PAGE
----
All children also have a daily French lesson which introduces them to the French written word. In Year 1 the focus is on reading and phonics using our unique approach which combines the use of colour coding of sounds and British Sign Language. This multi-sensory methodology is highly effective in enabling children to read aloud with confidence, fluency and an authentic pronunciation.
In Year 2, children develop their skills further by writing from memory and reading independently.
Geography, Art and PE are taught exclusively in French following an immersion approach called CLIL (Content Language Integrated Learning). These lessons incorporate the use of mobile learning technology to enhance the curriculum experience.
Key Stage 2
This approach will continue into Key Stage 2 (7-11 Years). French lessons will include speaking, listening, reading, writing, spelling and grammar and children will have a French reading book and home learning tasks in French. All children will continue to learn some PE and cross-curricular themes in French. Children who have made excellent progress in Key Stage 1 will have the opportunity to learn up to be taught half of their subjects in French – a truly bilingual experience.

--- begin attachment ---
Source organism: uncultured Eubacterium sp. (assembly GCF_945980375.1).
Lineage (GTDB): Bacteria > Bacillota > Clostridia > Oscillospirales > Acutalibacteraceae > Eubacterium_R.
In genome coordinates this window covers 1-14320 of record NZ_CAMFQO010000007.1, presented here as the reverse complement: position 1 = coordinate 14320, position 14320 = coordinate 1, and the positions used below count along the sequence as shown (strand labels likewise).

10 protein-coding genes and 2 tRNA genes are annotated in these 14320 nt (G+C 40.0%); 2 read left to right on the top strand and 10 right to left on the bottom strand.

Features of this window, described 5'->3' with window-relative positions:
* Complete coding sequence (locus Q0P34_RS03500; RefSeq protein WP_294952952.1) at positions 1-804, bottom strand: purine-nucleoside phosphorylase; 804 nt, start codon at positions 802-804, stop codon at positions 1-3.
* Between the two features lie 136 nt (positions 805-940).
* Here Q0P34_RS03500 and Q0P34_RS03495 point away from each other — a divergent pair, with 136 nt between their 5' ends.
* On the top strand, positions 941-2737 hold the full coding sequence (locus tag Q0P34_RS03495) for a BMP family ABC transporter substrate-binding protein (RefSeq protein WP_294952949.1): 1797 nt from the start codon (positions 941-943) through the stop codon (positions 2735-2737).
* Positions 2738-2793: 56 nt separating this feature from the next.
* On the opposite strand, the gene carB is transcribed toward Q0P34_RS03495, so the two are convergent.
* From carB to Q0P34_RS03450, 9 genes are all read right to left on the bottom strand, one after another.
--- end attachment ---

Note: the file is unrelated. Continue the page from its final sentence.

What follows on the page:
Working with research experts
There is a growing body of evidence from all over the world about the academic, social and cognitive benefits of a bilingual education. As we have been planning St. Jérôme Church of England Bilingual School we have been fortunate to receive advice from leading experts like Dr Peeter Mehisto. We will use this expertise to develop the best possible learning environment and to monitor children’s progress very carefully to make sure they are progressing right across the curriculum. It will also allow us to develop as a centre of excellence for the teaching of language and communication skills.